The World's Widest Plane Just Aced Its Second Test Flight

Gif: NASASpaceflight / YouTube

Remember the giant Stratolaunch Roc carrier plane? It’s been a couple of years since it last took flight in 2019. The world’s largest plane, thanks to its 385-foot wingspan, finally made its second test flight on Thursday, reports


Roc now has two test flights under its very long wings and this test had the plane in the sky for a whole three hours and 14 minutes. The twin fuselage aircraft reached an altitude of about 14,000 feet and about 173 knots (200 mph). The NASASpaceflight YouTube channel caught the flight in action and it looks majestic:

The Roc looks like it’s barely moving in its passes of the runway.

For a quick refresher, its 385-foot wingspan makes it the largest plane in the world by wingspan. Check it out compared to other colossal planes:

Illustration for article titled The World's Widest Plane Just Aced Its Second Test Flight
Image: Clem Tillier / Wikimedia Commons (Other)

Why has it taken so long to get a second flight? As Space News reports, Stratolaunch’s owner, Microsoft co-Founder Paul Allen, sold the venture to none other than Chrysler’s former owner, Cerberus Capital Management.

The plane now serves a new role, too. Stratolaunch wanted to use the aircraft for launch services, but now it’s serving as a launch platform for Stratolaunch’s own hypersonic vehicle (a vehicle that can travel at least five times the speed of sound) projects.

One of those hypersonic vehicles is the Talon-A. This reusable craft measures in at 28-feet long and is development simultaneously with the plane.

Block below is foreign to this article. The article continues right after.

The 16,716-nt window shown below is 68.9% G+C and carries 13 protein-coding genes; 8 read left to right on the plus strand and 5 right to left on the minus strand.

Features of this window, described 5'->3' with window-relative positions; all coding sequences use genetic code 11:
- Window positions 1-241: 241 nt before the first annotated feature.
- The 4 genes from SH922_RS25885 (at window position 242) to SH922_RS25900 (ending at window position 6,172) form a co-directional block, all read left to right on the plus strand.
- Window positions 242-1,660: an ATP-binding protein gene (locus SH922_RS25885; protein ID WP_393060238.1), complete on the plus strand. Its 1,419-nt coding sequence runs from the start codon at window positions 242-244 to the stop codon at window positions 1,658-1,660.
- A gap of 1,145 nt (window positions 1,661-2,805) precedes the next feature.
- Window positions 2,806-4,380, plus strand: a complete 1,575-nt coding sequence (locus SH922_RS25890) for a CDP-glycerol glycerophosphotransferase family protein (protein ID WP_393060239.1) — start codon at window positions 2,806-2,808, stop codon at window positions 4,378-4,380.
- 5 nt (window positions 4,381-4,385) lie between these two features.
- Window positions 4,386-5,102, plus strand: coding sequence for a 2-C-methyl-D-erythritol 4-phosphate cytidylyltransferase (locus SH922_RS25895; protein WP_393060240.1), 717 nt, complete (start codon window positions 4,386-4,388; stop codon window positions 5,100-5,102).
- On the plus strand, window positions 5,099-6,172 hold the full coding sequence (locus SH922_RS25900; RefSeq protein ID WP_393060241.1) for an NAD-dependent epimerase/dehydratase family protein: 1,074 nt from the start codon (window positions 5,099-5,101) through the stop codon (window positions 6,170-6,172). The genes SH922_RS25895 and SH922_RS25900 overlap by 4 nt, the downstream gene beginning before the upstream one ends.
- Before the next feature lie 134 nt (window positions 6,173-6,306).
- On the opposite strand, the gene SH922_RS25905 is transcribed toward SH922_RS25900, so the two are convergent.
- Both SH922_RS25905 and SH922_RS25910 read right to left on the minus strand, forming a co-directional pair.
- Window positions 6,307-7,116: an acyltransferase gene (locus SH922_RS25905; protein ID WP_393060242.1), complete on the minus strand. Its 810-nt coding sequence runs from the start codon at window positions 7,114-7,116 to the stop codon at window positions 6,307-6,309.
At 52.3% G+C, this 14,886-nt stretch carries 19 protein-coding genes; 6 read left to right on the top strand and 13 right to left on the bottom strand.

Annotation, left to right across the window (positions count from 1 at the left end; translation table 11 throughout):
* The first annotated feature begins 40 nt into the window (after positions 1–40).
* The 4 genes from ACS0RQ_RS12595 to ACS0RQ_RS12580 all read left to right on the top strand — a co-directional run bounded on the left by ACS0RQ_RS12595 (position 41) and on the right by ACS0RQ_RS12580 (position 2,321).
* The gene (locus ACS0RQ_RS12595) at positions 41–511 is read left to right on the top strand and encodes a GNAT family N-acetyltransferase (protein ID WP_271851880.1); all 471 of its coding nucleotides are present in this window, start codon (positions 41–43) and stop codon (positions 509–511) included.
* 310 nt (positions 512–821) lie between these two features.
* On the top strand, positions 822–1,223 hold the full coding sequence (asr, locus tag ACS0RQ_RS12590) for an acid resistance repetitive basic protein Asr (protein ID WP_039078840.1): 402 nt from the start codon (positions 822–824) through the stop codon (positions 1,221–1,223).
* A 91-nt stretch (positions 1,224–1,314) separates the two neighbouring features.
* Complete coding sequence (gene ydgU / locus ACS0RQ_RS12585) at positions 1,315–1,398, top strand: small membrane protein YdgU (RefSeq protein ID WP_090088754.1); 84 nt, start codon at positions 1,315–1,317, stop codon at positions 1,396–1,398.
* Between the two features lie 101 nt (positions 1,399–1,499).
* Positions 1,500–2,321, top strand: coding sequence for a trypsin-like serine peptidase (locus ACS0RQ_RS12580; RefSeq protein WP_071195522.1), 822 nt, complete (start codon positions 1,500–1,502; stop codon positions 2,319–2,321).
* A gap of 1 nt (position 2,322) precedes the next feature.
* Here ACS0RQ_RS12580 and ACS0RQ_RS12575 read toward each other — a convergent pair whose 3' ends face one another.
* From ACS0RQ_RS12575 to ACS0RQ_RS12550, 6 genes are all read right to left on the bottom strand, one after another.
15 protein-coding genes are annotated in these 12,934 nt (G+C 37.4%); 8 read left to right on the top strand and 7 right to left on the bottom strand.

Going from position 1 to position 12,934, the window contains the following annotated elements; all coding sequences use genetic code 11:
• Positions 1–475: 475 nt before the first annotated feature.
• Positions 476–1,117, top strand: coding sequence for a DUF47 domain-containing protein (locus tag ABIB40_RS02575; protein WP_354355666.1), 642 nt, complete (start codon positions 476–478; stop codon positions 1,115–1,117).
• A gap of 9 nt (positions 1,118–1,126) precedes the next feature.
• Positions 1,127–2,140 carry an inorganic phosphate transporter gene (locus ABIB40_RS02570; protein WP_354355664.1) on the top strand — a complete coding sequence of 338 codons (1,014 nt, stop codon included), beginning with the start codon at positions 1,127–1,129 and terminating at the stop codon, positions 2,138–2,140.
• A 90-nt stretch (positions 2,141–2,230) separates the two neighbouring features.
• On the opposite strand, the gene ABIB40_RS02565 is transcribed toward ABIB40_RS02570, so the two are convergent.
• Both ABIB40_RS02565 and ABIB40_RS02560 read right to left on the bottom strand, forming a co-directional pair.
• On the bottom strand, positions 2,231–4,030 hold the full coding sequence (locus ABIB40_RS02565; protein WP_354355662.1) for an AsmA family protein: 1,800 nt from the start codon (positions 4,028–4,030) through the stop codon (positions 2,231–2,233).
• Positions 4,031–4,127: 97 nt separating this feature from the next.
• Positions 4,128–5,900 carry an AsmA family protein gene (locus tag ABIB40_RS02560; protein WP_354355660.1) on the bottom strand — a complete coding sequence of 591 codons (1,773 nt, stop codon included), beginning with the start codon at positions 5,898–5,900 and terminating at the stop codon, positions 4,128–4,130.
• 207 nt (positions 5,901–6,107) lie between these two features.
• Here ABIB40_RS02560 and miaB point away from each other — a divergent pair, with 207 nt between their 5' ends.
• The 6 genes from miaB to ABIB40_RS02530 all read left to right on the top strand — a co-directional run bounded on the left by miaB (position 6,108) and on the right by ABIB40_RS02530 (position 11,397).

Illustration for article titled The World's Widest Plane Just Aced Its Second Test Flight
Image: Statolaunch

In 2022, Stratolaunch hopes to conduct a test to confirm that the Talon-A can be released from the Roc carrier plane. After that, it hopes to eventually get the Talon-A in some powered tests to get it to hypersonic speeds.

The Roc carrier plane itself got some nice upgrades during its two year hiatus. Roc uses systems adapted from a Boeing 747-400 like its engines, landing gear and flight deck. It now has a new environmental control system, more instruments and improvements to the flight control system to make it handle better.


Daniel Millman, chief technical officer of Stratolaunch, says that this second flight is only the beginning, and more flights are to come.

As if Stratolaunch wasn’t busy enough, it also plans on offering up its system to the Department of Defense to help reduce risk in flight testing. It’s going to be interesting to see how this plane gets used now that it under new ownership, but for now, it’s just amazing to watch.

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It's a shame the platform is going from spaceflight to testing weapons.